And sometimes when I’m taking guests through Boxhagner Platz, Berlin’s Hauz Khas Village, I guess, Berlin’s Bandra, we call it Boxi, I’ll take them to Dachkammer. The word “kammer” means “chamber” and the bar is on Simon Dach Strasse, named after an old fashioned German poet, but the bar is nothing like a poet’s vision, it’s dingy and loud and trendy, but the outside in the summer is very nice and the drinks are cheap. None of the Berlin bars serve food, so you always have to eat before 10 pm when the restaurants close, if you remember, and I’ve taken to eating like the Germans: dinner at 6.30 pm followed by drinks after, because the bars never close unless it’s a Monday.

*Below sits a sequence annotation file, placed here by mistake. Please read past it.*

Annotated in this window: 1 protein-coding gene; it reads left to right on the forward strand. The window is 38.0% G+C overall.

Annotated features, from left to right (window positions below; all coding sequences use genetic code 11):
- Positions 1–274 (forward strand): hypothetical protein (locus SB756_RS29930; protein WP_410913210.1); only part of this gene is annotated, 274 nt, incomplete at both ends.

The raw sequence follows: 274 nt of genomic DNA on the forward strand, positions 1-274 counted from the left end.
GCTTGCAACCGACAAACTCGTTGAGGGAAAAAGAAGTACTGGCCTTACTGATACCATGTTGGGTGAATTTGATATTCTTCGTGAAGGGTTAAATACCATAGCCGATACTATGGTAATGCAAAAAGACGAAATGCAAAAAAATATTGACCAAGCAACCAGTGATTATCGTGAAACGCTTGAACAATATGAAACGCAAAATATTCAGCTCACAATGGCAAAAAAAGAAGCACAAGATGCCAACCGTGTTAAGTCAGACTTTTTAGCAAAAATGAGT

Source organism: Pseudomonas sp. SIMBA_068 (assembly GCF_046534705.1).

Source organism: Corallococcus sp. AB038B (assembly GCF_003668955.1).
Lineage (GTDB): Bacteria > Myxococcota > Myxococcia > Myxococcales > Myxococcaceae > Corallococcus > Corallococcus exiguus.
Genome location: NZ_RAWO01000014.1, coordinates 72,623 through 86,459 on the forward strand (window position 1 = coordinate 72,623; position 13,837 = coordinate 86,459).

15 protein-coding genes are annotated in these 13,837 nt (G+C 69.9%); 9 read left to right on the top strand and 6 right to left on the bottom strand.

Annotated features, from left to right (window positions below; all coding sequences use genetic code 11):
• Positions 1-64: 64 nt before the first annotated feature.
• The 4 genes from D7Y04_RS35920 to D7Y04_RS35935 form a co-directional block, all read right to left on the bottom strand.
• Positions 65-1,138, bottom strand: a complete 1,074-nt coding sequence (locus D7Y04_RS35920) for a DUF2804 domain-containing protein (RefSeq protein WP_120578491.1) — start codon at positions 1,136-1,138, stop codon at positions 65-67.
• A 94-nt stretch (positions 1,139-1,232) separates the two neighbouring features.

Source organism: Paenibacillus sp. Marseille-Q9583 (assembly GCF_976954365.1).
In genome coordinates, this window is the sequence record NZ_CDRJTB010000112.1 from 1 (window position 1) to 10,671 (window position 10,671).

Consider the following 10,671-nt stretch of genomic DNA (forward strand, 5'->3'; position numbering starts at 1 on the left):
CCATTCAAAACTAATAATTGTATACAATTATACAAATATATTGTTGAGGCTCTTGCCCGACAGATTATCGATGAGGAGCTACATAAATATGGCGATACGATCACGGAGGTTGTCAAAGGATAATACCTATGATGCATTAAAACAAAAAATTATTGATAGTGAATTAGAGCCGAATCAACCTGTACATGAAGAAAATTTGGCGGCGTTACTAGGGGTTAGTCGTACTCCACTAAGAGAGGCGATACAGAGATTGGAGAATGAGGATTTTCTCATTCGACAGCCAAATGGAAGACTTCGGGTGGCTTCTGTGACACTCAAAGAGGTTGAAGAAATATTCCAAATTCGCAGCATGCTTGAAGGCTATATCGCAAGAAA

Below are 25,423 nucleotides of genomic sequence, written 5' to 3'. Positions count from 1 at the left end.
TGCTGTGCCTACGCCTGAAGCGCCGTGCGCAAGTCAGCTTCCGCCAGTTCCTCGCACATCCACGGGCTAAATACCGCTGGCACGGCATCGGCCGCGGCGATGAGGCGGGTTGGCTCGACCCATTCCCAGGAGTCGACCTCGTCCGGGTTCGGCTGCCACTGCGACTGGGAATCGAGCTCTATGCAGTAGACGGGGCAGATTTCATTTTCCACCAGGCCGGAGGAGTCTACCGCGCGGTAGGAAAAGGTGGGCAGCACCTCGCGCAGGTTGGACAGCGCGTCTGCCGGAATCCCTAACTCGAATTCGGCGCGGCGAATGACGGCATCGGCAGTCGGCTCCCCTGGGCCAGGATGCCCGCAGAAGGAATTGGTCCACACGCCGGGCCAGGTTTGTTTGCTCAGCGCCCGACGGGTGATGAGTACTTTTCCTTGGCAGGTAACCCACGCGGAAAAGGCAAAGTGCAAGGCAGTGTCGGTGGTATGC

I’ve been thinking about locals ever since I met Ameya in Bangalore last month. Ameya finds locals wherever she goes, she just moved to Bangalore and already has a neighbourhood bar, a very cute place I am forbidden to tell you about. It has a rooftop and nice snacks and drinks. Another was a smaller Mangalorean hole-in-the-wall with a smoking section built in to the restaurant, in the centre. At both places, the waiters knew her, and she waved to one or two before she sat down. I’ve never had a wave-y situation with a waiter or a bartender, in fact, every time I sit down at a restaurant I think I’ve visited very often, they explain the menu to me all over again. Maybe it’s just my face—I don’t think I’ve ever been a very local person. I’m always slightly embarrassed if the waiters know who I am, as if they’re saying “don’t you have any place else to go?” and while I envied Ameya the nice familiarity of having people greet you as you go in, I’ve always been the kind of person who can’t wait for the waiter to leave when he comes round to see how your food is, and invariably you have to answer mid-chew. I’m not much for banter—in Bandra, we went to see a late night comedy show and Mansha insisted we sit up front so the comedians could make us part of their act, but while K got into it (and got some of the best laughs all evening), I just couldn’t. I smiled weakly when she called me “chasme waali ma’am” and asked me to stop making eye contact with her, but really, where else was I supposed to look? I tried to look at her knees instead, but she was wearing shorts so I was afraid she’d think I was ogling her or something. High pressure banter situations are not for me. (Anyway, she wasn’t very funny. A bit more cruel than funny, not with my hey speccy remark, I like my glasses, but she called one guy “forever alone” or “stalker” and asked K if he was white or if he had vitiligo which…. um. Not very funny or appropriate for crowd work where you’re supposed to get the audience all loved up and amused.)